The "budgetary constraints" pretext for cancelling Austere Challenge 12 is hard to credit since most of the money has already been spent in flying 9,000 US troops into Israel this month. Although the exercise in which they were to have participated was billed as testing multiple Israeli and US air and missile defense systems, the exercise's commander, US Third Air Force Lt. Gen. Frank Gorenc, announced that the event was more a "deployment" than an "exercise."
Its cancellation leaves Washington and Jerusalem at loggerheads in three main areas:
1. President Obama believes he is rushing through the sanctions against Iran's central bank CBI and oil restrictions with all possible speed. He needs time to persuade more governments to support him. Israel sees little real progress in the crawling diplomatic bid for backers and is impatient for action. At the rate the sanctions are going through, they will not be in place before the end of 2012 and by then, Iran will have already acquired a nuclear weapon.
Israeli leaders also suspect that the Obama administration may be foot-dragging deliberately in the hope of encouraging Iran to enter into negotiations and so avoid a military showdown. They point out that all previous rounds of talks were exploited for Iran's forward leaps in their nuclear weapon drive, free of international hassle.
2. President Obama insists on the US acting alone in attacking Iran with no Israeli military involvement. This would leave him free to decide exclusively when and how to stage an operation. He is counting on the tightened military and intelligence cooperation he has instituted between the two armed forces and agencies to safeguard Washington against the surprise of a lone Israeli action.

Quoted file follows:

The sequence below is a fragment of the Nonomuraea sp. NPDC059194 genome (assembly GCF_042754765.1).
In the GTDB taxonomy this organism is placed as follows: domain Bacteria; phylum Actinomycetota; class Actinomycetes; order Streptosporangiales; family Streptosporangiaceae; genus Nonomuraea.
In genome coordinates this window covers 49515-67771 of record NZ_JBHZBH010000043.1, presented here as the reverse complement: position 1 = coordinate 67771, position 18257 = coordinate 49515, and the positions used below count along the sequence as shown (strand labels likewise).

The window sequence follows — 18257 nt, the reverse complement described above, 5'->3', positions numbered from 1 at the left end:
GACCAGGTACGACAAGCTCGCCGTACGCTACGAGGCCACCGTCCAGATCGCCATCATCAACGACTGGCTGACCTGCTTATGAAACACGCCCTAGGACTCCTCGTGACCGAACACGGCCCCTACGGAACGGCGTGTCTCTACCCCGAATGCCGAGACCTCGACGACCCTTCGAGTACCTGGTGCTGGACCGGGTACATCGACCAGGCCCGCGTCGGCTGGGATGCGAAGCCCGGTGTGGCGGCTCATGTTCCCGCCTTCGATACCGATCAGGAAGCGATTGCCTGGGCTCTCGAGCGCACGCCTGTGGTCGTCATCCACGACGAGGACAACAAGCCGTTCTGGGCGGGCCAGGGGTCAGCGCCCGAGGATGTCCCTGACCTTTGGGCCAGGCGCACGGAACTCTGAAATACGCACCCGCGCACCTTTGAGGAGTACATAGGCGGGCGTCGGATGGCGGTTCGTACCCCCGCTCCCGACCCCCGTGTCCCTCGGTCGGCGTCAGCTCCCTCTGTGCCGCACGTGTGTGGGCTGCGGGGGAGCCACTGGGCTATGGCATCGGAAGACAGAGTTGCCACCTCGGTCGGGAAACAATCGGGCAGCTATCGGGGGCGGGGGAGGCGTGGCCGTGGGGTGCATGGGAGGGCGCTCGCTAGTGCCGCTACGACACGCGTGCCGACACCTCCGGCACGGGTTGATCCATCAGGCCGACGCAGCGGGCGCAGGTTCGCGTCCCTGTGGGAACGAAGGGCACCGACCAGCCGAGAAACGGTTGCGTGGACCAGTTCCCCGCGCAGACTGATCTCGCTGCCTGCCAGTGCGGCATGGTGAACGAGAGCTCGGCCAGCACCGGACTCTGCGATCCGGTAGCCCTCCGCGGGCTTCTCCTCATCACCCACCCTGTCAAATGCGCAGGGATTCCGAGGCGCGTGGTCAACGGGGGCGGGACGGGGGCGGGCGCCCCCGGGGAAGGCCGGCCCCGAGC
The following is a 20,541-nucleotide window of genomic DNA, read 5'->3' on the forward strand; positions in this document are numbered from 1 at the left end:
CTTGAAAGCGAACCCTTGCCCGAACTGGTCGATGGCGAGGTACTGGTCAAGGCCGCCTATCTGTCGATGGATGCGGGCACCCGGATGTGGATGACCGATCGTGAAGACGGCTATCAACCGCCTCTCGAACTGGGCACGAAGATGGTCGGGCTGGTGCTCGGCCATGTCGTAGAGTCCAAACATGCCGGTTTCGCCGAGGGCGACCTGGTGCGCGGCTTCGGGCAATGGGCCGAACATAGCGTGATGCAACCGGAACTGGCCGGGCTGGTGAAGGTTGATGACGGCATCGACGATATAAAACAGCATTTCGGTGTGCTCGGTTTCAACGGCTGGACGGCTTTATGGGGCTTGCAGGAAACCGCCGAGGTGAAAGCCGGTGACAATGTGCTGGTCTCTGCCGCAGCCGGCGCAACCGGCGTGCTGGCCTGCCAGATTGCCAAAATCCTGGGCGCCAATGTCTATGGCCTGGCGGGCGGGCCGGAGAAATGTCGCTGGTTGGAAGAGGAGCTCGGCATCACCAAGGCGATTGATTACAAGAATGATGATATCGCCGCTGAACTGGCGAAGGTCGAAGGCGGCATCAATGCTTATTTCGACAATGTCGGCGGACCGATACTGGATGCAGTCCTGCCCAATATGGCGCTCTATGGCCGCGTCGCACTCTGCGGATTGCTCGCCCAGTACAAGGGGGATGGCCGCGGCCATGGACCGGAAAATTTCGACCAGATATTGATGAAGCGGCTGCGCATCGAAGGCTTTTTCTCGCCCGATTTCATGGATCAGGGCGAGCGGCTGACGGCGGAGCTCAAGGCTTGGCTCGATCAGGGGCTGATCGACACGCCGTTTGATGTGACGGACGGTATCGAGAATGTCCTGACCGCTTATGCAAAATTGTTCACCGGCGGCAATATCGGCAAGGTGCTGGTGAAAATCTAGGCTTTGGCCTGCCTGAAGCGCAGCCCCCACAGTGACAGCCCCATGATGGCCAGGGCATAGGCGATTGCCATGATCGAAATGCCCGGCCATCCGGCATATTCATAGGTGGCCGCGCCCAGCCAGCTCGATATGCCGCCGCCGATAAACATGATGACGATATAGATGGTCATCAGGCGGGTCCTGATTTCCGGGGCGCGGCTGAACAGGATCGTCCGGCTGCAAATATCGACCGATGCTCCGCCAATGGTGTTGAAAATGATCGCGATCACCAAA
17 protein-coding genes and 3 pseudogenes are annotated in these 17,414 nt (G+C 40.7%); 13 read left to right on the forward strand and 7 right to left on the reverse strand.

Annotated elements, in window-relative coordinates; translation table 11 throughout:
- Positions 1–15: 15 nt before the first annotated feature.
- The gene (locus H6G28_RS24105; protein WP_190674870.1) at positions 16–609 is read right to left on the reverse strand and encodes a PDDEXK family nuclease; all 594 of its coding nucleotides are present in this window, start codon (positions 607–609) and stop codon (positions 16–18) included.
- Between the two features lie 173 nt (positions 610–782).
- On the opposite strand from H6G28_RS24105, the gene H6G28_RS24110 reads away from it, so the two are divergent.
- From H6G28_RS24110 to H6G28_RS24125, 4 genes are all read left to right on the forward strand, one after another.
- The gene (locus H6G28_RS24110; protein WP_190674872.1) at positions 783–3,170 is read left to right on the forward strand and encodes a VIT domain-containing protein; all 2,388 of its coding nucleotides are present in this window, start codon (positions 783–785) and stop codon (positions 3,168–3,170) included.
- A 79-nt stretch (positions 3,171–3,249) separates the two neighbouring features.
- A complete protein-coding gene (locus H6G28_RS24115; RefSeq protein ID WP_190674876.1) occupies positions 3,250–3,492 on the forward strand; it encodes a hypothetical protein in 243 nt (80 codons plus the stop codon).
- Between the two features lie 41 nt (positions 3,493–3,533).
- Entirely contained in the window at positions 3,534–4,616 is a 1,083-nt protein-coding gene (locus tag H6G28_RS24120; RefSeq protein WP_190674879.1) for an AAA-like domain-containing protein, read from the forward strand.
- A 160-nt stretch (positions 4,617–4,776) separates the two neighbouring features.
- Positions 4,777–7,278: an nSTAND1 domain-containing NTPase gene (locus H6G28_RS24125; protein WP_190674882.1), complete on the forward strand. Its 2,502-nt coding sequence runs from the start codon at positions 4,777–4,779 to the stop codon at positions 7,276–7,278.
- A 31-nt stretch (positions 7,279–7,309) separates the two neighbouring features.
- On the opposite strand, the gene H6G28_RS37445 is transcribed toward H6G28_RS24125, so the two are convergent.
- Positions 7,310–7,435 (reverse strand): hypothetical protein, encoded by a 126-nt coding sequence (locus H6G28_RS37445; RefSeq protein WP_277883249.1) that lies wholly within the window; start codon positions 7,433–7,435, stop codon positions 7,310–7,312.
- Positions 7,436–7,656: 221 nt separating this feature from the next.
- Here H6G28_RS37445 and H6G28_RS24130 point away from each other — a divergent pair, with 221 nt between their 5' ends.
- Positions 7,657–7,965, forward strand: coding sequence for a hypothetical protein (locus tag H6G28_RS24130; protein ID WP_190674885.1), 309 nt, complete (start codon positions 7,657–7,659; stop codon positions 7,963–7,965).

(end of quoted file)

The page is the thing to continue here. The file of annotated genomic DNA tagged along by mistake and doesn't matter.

But Israel has declined to make this commitment – even in the face of US officials' efforts at persuasion.
3. US military strategists are counting on an Iranian reprisal for an attack on its nuclear sites to be restrained and limited to certain US military assets in the region, Israeli targets and oil installations in the Persian Gulf, including a temporary and partial closure of the Strait of Hormuz, through which one fifth of the world's oil passes.
They expect Israel to refrain from striking back for Iranian attacks and to leave the payback option entirely in American hands. US officials have said they fear an Israeli overkill would tip the entire American military operation into imbalance and generate unforeseen consequences.
The incoming US troops were therefore armed with the sophisticated missile interceptorTHAAD systems (easily transportable Terminal High Altitude Area Defense hit-to-kill weapons) to show the Israeli government that the US would stay on top of all the military moves against Iran – offensive and defensive alike.
On these three points, the US and Israel disagree. Neither Prime Minister Binyamin Netanyahu, nor Defense Minister Ehud Barak or Deputy Prime Minster Yaalon, who are responsible for all decisions on Iran, are willing to put all their trust for defending Israel in American hands or relinquish unilateral military options against Iran. They believe US officials when they assert that the administration is prepared to prevent Iran acquiring a nuclear weapon, but they want to see proof of the pudding and actions to back up the rhetoric. In the light of credible intelligence that Iran is very close to achieving its nuclear goal, Israel is holding on to its military option over American objections.